## Thursday, June 26, 2014

### Slope Field Activity

I’m getting ready for Twitter Math Camp's calculus working group (ah!).  We’ve been asked to bring some activities to share with the group, so I’ve been frantically searching my blog this afternoon for stuff I can contribute.  I was typing up a list when I realized I don’t have a whole lot for the second semester of Calc AB.  I imagine a lot of that has to do with the fact that we’re in review mode for half the semester, but still.

However, I did realize that there was one pretty good lesson on slope fields that I didn’t blog about.  I probably didn’t write about it because I stole it 100% from my APSI instructor last summer.  Nevertheless, I’m not feeling that trepidation currently.  This magic should be shared.

• On the board, draw or project a blank Cartesian plane along with a differential equation.  There should be at least as many integer coordinates as there are students:

• Give each student a card with a coordinate on it.  {If you're as Type-A as I am, here are cards you can print for up to 35 students.  And if you're REALLY Type-A, you can print them on card stock, laminate them, and cut on the solid lines.  I love laminated cards.  Laminated cards make me feel like I just insured a valuable asset. Moving right along...}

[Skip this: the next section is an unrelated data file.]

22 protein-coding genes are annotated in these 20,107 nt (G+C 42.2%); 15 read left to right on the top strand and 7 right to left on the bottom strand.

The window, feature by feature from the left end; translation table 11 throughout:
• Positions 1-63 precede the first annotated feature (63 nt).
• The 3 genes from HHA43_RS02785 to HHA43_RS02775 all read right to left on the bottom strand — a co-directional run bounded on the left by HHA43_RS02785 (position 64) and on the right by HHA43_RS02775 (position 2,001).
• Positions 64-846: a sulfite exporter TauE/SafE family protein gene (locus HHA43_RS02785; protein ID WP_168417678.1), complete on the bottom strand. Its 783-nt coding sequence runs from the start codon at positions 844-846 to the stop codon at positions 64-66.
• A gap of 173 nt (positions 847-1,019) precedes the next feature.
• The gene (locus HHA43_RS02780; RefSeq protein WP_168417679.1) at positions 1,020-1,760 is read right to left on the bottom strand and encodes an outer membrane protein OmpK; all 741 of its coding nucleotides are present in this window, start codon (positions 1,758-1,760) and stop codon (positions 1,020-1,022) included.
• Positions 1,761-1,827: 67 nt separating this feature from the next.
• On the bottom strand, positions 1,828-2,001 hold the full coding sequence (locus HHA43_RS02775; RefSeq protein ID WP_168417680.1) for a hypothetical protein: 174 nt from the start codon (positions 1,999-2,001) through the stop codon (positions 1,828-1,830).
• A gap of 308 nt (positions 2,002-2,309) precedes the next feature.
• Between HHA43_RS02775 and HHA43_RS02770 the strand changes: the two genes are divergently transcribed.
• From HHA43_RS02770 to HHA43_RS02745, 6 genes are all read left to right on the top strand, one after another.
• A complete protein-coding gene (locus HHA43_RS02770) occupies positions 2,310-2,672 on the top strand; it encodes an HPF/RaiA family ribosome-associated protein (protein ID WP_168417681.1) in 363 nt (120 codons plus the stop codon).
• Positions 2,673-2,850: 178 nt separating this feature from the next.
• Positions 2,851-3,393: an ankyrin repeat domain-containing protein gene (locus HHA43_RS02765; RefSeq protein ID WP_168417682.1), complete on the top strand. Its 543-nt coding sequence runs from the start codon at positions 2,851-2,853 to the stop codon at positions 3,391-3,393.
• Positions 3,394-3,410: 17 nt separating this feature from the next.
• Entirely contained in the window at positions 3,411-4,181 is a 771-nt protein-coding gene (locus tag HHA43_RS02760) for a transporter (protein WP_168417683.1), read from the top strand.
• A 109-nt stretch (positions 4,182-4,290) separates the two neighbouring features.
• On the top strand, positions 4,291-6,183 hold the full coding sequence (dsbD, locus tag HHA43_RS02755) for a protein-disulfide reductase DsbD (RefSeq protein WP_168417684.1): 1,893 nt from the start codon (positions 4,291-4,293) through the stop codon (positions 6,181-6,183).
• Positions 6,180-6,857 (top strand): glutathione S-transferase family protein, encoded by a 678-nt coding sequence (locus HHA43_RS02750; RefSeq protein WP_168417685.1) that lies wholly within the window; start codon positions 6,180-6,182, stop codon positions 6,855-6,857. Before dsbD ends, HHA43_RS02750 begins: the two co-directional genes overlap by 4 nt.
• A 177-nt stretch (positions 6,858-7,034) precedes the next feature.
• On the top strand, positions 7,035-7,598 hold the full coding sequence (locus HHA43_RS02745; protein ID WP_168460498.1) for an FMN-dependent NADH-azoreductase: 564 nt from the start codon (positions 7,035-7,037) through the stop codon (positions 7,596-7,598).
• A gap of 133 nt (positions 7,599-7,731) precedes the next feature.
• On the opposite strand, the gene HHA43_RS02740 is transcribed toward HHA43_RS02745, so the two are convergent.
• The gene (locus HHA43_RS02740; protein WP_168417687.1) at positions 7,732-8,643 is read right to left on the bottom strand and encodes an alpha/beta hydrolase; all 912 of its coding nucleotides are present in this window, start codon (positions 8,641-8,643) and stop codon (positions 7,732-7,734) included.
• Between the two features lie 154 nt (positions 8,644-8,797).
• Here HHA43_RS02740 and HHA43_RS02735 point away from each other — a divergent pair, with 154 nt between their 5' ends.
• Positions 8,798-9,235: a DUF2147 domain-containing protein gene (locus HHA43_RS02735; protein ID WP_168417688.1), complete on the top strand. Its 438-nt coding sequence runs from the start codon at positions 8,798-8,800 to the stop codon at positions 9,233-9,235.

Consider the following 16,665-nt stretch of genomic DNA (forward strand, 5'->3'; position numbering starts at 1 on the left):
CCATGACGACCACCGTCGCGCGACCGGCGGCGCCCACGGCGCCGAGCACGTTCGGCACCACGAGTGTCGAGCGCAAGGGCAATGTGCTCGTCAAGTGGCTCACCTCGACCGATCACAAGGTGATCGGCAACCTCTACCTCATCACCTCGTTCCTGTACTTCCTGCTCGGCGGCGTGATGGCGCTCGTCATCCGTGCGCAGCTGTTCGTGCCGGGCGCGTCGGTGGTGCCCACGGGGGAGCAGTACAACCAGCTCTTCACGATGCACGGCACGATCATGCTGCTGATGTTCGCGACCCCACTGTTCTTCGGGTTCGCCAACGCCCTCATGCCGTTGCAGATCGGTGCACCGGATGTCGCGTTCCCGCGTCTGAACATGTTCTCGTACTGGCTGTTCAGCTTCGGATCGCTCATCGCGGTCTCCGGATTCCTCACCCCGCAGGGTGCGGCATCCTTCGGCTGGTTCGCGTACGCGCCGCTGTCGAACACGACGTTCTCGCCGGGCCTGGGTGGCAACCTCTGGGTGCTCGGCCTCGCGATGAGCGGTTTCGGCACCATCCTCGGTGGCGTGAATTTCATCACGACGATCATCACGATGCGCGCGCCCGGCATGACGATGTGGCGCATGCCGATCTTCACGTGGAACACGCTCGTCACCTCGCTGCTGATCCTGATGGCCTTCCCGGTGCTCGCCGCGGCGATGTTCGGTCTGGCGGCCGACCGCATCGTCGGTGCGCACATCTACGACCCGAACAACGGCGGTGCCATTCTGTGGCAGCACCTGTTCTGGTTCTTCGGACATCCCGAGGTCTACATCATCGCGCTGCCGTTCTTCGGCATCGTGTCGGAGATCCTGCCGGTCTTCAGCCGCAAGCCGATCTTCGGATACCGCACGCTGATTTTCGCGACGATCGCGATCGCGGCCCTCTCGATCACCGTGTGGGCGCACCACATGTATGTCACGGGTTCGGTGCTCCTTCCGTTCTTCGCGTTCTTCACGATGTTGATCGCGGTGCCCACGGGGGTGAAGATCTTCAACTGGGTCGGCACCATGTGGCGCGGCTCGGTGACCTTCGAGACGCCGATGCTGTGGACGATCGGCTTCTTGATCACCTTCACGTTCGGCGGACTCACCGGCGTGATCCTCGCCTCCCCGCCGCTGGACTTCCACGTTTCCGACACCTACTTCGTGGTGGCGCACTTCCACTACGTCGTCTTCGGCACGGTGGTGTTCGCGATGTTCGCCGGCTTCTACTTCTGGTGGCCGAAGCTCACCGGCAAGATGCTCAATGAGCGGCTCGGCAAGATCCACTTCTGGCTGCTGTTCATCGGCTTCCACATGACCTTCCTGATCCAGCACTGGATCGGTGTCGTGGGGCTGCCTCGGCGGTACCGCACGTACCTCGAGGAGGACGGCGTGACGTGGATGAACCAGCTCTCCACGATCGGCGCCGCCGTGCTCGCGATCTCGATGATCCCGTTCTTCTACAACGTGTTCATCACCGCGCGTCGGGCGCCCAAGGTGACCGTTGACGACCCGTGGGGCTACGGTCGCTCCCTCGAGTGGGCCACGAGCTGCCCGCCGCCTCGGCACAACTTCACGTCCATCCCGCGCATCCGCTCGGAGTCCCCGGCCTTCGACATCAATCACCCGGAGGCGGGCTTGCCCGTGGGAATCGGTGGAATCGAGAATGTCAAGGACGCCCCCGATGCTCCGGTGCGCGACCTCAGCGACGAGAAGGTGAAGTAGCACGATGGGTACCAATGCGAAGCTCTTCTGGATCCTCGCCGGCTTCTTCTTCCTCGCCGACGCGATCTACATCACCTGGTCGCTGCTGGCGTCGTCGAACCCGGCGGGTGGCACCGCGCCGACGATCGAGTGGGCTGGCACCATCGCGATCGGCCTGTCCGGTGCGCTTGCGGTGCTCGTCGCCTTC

• Each kid figures out the slope of the tangent line at the given point and draws a tiny line segment with that slope at the given point.
• When everyone is finished, they’ve all contributed to a graph that looks something like this:

 My class's actual slope field;not perfect, but whose slope field is?

For this example, we discussed questions like:
• What's the pattern for the slope to be zero? Why?
• What is the slope doing to the left of y=x?  Why?
• What about to the right? Why?
And I mean that was pretty much all they needed in the way of instruction.  Not that it's all that complicated to begin with, but this was a nice, everyone-get-up-and-contribute type of lesson.

Again, I can take zero credit for this.  But I thought it was worth sharing.